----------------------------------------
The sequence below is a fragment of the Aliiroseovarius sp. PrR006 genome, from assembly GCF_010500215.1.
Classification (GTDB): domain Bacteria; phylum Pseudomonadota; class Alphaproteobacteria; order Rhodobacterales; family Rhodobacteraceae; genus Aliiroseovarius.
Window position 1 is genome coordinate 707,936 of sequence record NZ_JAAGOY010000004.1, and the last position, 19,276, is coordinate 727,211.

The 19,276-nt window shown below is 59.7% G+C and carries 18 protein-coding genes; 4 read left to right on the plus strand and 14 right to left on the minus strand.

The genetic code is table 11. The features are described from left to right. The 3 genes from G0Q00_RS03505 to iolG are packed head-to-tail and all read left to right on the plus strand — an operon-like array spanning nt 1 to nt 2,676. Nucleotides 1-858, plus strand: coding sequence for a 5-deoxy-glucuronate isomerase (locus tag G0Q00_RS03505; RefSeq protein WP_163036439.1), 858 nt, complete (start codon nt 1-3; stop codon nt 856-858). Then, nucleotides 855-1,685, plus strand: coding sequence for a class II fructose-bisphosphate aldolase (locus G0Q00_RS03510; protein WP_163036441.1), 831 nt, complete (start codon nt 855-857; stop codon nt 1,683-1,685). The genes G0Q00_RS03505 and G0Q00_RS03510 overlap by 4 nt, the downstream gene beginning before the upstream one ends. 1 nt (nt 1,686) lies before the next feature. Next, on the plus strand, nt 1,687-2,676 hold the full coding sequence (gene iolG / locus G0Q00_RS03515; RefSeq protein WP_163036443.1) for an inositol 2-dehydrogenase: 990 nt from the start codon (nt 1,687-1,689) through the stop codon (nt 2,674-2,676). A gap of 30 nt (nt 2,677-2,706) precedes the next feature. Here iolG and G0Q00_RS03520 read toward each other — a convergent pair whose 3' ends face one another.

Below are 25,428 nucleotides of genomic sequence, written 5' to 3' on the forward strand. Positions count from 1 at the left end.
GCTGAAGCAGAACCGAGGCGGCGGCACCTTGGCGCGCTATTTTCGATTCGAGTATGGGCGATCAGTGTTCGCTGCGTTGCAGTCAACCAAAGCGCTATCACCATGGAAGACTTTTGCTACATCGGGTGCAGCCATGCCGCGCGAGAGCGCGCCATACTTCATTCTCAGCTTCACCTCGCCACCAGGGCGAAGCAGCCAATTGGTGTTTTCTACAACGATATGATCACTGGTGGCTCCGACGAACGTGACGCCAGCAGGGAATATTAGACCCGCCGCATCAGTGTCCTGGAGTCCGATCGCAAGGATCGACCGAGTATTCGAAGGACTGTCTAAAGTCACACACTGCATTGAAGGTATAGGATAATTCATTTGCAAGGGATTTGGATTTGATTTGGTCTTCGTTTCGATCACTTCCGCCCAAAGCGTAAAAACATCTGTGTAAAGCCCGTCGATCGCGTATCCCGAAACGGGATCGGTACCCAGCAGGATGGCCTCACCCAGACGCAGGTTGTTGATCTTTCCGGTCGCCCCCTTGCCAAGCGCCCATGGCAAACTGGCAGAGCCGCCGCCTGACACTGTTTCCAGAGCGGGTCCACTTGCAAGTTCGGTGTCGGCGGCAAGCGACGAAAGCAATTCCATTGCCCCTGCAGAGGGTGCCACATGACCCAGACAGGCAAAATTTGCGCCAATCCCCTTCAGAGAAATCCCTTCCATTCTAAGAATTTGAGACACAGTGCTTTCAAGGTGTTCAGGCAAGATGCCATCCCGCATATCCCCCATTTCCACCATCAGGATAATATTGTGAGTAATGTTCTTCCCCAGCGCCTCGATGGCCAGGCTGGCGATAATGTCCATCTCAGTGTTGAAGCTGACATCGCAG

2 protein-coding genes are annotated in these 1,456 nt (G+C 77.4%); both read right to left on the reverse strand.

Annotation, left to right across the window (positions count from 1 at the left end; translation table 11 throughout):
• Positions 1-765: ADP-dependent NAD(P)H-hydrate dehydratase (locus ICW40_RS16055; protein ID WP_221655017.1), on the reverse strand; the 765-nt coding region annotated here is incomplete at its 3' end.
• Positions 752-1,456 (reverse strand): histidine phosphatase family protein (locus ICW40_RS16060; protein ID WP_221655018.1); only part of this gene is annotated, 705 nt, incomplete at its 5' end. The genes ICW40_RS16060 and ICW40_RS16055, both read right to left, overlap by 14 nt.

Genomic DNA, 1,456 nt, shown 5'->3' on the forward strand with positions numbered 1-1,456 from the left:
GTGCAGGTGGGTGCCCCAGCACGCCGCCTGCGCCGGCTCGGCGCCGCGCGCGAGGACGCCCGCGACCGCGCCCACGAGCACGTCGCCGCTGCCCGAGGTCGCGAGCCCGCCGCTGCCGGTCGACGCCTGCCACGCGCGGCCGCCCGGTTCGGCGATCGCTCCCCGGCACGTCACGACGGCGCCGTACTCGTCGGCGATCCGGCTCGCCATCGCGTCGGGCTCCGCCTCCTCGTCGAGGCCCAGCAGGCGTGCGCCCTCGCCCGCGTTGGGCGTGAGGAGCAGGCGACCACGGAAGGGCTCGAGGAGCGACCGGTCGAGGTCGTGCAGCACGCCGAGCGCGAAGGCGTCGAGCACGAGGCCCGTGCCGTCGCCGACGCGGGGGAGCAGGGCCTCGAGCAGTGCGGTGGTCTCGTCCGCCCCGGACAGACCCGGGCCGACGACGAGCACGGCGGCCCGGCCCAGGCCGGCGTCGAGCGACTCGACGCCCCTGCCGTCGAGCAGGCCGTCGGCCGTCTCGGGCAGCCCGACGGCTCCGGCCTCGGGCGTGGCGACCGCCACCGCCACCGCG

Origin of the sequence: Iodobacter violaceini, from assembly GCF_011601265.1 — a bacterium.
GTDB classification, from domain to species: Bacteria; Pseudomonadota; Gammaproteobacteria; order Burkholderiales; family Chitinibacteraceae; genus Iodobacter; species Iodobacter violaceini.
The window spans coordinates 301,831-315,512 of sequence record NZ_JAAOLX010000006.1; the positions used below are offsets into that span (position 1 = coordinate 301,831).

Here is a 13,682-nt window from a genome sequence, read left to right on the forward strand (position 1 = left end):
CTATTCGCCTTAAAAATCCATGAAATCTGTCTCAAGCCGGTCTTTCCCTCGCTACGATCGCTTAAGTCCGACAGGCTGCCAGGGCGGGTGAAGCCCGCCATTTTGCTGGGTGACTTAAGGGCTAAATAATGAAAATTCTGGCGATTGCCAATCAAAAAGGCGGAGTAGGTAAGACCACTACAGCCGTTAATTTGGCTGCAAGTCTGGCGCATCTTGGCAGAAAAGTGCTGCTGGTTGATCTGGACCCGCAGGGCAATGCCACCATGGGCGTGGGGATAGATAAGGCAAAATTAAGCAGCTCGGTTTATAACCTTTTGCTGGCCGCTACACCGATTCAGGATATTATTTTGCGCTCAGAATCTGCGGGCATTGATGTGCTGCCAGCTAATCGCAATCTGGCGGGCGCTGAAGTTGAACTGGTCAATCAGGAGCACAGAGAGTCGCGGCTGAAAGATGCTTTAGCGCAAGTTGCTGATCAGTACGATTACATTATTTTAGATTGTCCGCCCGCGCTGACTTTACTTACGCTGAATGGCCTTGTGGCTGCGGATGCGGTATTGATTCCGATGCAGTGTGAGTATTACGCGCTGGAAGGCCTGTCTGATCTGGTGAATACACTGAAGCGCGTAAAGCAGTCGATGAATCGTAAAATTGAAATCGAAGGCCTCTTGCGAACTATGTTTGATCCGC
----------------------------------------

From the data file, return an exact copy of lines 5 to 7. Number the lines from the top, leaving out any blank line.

The genetic code is table 11. The features are described from left to right. The 3 genes from G0Q00_RS03505 to iolG are packed head-to-tail and all read left to right on the plus strand — an operon-like array spanning nt 1 to nt 2,676. Nucleotides 1-858, plus strand: coding sequence for a 5-deoxy-glucuronate isomerase (locus tag G0Q00_RS03505; RefSeq protein WP_163036439.1), 858 nt, complete (start codon nt 1-3; stop codon nt 856-858). Then, nucleotides 855-1,685, plus strand: coding sequence for a class II fructose-bisphosphate aldolase (locus G0Q00_RS03510; protein WP_163036441.1), 831 nt, complete (start codon nt 855-857; stop codon nt 1,683-1,685). The genes G0Q00_RS03505 and G0Q00_RS03510 overlap by 4 nt, the downstream gene beginning before the upstream one ends. 1 nt (nt 1,686) lies before the next feature. Next, on the plus strand, nt 1,687-2,676 hold the full coding sequence (gene iolG / locus G0Q00_RS03515; RefSeq protein WP_163036443.1) for an inositol 2-dehydrogenase: 990 nt from the start codon (nt 1,687-1,689) through the stop codon (nt 2,674-2,676). A gap of 30 nt (nt 2,677-2,706) precedes the next feature. Here iolG and G0Q00_RS03520 read toward each other — a convergent pair whose 3' ends face one another.

Below are 25,428 nucleotides of genomic sequence, written 5' to 3' on the forward strand. Positions count from 1 at the left end.
GCTGAAGCAGAACCGAGGCGGCGGCACCTTGGCGCGCTATTTTCGATTCGAGTATGGGCGATCAGTGTTCGCTGCGTTGCAGTCAACCAAAGCGCTATCACCATGGAAGACTTTTGCTACATCGGGTGCAGCCATGCCGCGCGAGAGCGCGCCATACTTCATTCTCAGCTTCACCTCGCCACCAGGGCGAAGCAGCCAATTGGTGTTTTCTACAACGATATGATCACTGGTGGCTCCGACGAACGTGACGCCAGCAGGGAATATTAGACCCGCCGCATCAGTGTCCTGGAGTCCGATCGCAAGGATCGACCGAGTATTCGAAGGACTGTCTAAAGTCACACACTGCATTGAAGGTATAGGATAATTCATTTGCAAGGGATTTGGATTTGATTTGGTCTTCGTTTCGATCACTTCCGCCCAAAGCGTAAAAACATCTGTGTAAAGCCCGTCGATCGCGTATCCCGAAACGGGATCGGTACCCAGCAGGATGGCCTCACCCAGACGCAGGTTGTTGATCTTTCCGGTCGCCCCCTTGCCAAGCGCCCATGGCAAACTGGCAGAGCCGCCGCCTGACACTGTTTCCAGAGCGGGTCCACTTGCAAGTTCGGTGTCGGCGGCAAGCGACGAAAGCAATTCCATTGCCCCTGCAGAGGGTGCCACATGACCCAGACAGGCAAAATTTGCGCCAATCCCCTTCAGAGAAATCCCTTCCATTCTAAGAATTTGAGACACAGTGCTTTCAAGGTGTTCAGGCAAGATGCCATCCCGCATATCCCCCATTTCCACCATCAGGATAATATTGTGAGTAATGTTCTTCCCCAGCGCCTCGATGGCCAGGCTGGCGATAATGTCCATCTCAGTGTTGAAGCTGACATCGCAG